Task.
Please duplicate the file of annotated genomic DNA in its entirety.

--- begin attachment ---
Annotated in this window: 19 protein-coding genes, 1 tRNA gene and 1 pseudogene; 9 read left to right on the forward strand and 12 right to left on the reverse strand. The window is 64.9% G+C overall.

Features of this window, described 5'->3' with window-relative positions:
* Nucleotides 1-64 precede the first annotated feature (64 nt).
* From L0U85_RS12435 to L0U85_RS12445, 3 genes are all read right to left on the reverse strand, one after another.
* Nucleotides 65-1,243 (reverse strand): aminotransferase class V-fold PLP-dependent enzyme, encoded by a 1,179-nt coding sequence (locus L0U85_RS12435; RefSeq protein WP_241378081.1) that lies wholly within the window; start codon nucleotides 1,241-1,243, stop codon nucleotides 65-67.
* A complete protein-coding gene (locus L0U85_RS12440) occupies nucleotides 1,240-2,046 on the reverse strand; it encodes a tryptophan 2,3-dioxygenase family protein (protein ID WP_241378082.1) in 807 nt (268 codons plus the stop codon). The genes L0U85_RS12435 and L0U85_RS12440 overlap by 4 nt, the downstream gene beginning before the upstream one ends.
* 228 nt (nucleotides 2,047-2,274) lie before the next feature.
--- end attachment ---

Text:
Annotated in this window: 19 protein-coding genes, 1 tRNA gene and 1 pseudogene; 9 read left to right on the forward strand and 12 right to left on the reverse strand. The window is 64.9% G+C overall.

Features of this window, described 5'->3' with window-relative positions:
* Nucleotides 1-64 precede the first annotated feature (64 nt).
* From L0U85_RS12435 to L0U85_RS12445, 3 genes are all read right to left on the reverse strand, one after another.
* Nucleotides 65-1,243 (reverse strand): aminotransferase class V-fold PLP-dependent enzyme, encoded by a 1,179-nt coding sequence (locus L0U85_RS12435; RefSeq protein WP_241378081.1) that lies wholly within the window; start codon nucleotides 1,241-1,243, stop codon nucleotides 65-67.
* A complete protein-coding gene (locus L0U85_RS12440) occupies nucleotides 1,240-2,046 on the reverse strand; it encodes a tryptophan 2,3-dioxygenase family protein (protein ID WP_241378082.1) in 807 nt (268 codons plus the stop codon). The genes L0U85_RS12435 and L0U85_RS12440 overlap by 4 nt, the downstream gene beginning before the upstream one ends.
* 228 nt (nucleotides 2,047-2,274) lie before the next feature.